Son demonstrated that he can be equally stubborn. He inherited a double-dose of stubborn, with an added pinch of passive resistance.
Possibly prompted by an imminent houseful of guests I decided that, regardless of my intentions to stick to my guns, I needed to do the vacuuming. I went to the cupboard in the laundry, picked up the vacuum-cleaner…and there, behind the vacuum-cleaner, was the hidden remote.
I didn’t need to do the vacuuming that day.
I simply went to find the offending son and explained that I’d suddenly remembered where his treasure was. If he did his chores I could make sure they were reunited.
He looked at me with that look that asks ‘Should I believe you?’.
I walked away.
A few moments later, I heard chuckling coming from the laundry.
‘Fair call, mum. Fair call. I deserved that. That was well done.’
Phew! Not quite the reaction I anticipated. But it reaffirmed to me that logical consequences and ‘assisting’ our kids to take responsibility for their actions works – at least it did, that time.
I wonder if he’ll know where to look when he’s looking for his missing computer…
Some people have told me how talented they think I am, and inside I laugh. The most important lesson I’ve learnt in the process of writing is that practice makes better.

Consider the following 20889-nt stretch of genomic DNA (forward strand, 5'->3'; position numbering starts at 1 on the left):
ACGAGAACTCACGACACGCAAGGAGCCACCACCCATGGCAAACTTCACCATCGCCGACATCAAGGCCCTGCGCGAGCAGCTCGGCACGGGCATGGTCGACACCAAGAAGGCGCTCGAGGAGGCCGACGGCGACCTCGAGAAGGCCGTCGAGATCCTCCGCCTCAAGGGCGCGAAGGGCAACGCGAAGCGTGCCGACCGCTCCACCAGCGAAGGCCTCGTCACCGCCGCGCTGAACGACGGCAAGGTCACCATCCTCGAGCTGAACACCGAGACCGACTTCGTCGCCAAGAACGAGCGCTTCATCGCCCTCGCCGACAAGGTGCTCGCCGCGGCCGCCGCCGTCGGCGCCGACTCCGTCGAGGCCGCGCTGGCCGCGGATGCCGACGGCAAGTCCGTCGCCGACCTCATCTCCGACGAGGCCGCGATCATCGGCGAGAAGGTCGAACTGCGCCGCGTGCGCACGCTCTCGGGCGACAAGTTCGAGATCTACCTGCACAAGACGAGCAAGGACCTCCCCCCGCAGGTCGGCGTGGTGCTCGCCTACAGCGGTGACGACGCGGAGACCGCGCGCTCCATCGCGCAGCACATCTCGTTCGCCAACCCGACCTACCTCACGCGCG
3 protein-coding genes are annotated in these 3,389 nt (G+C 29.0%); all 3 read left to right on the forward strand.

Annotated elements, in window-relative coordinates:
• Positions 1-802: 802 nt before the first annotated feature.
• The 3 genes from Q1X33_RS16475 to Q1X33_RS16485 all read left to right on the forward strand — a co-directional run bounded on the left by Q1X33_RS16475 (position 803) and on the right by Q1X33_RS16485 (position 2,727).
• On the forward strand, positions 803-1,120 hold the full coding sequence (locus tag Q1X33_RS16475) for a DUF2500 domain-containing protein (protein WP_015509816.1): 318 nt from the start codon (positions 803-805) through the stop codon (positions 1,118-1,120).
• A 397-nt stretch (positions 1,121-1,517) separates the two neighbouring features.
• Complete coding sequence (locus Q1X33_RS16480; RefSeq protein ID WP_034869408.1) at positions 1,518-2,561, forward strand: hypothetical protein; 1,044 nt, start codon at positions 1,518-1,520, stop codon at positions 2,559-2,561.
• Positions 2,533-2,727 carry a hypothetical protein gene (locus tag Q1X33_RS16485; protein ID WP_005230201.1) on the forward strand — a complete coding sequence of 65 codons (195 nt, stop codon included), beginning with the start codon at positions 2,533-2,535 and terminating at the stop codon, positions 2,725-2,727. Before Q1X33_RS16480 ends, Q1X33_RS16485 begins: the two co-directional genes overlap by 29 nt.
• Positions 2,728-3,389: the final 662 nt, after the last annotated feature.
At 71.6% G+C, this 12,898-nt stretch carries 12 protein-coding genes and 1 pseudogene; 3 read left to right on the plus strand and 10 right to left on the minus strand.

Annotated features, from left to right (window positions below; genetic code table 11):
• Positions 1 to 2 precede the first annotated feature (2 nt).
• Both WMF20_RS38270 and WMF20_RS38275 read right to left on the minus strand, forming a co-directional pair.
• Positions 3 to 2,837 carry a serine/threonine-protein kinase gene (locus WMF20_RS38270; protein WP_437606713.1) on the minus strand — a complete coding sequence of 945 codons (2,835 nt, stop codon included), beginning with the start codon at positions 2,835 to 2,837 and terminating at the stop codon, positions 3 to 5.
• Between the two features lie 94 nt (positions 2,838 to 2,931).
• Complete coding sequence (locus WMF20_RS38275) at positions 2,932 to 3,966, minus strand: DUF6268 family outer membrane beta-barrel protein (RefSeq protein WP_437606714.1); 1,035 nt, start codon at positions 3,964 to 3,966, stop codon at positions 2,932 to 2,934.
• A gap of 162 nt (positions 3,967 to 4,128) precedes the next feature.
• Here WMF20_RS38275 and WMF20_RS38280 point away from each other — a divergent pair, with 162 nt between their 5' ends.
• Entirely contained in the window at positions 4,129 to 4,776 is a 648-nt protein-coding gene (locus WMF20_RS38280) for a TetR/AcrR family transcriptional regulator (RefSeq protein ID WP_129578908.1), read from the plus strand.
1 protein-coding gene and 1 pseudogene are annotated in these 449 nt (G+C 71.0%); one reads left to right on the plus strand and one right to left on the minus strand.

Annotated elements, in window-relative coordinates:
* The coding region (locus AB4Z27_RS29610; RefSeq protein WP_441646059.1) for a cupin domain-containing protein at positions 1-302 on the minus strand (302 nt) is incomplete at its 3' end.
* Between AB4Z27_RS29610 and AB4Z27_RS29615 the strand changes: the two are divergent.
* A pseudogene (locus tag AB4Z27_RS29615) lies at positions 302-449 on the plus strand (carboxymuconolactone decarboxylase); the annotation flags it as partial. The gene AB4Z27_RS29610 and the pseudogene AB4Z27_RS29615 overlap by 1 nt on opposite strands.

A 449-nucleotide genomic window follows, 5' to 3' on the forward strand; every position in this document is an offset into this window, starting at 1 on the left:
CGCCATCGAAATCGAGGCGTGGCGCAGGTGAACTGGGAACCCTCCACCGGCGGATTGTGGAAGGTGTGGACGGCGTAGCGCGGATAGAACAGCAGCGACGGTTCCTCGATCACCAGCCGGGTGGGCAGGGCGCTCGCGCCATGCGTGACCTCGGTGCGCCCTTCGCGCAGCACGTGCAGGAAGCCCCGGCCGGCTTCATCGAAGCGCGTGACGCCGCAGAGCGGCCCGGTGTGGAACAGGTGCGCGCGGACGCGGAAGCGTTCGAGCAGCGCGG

Very occasionally, writing these articles happens easily. I wake up very early in the morning with a thought in my mind, get dressed, grab my glasses and my car keys and head to a coffee shop, and voila, 40 minutes later an article is born. But more often, they are a slog—an enjoyable slog.
I became a writer quite accidentally … well, so I thought, until I took a look back at how it happened.
Our little family moved to Memphis, Tennessee, when our children were four, two and not quite one. Even before we were married we’d planned to move overseas for Chris to do post-doctorate research. We figured that I would be stuck at home with little kids during this time, so it didn’t really matter where we were.
But we had no idea how homesick I would be, being so far away from everybody we knew. It was before the age of computers in homes. These days I can communicate with my sister in the UK using Skype or Facebook.
In Memphis, I wrote letters. Ten pages of letters per day, every day. And in the process of writing letters,
I learnt to write.
My mother kept all the letters I wrote to her and presented them to me in a large folder only last year. The letters stopped after about 18 months, by which time we’d settled into the Memphis community and I was no longer so homesick.
After we came back to Australia, moved houses, had another baby and settled all the kids into school, I went to university and learnt more about writing … and word limits. Writing essay after essay helped me to learn to be more concise, and reading article after article, book after book, I learnt to be more discerning about styles and word choices.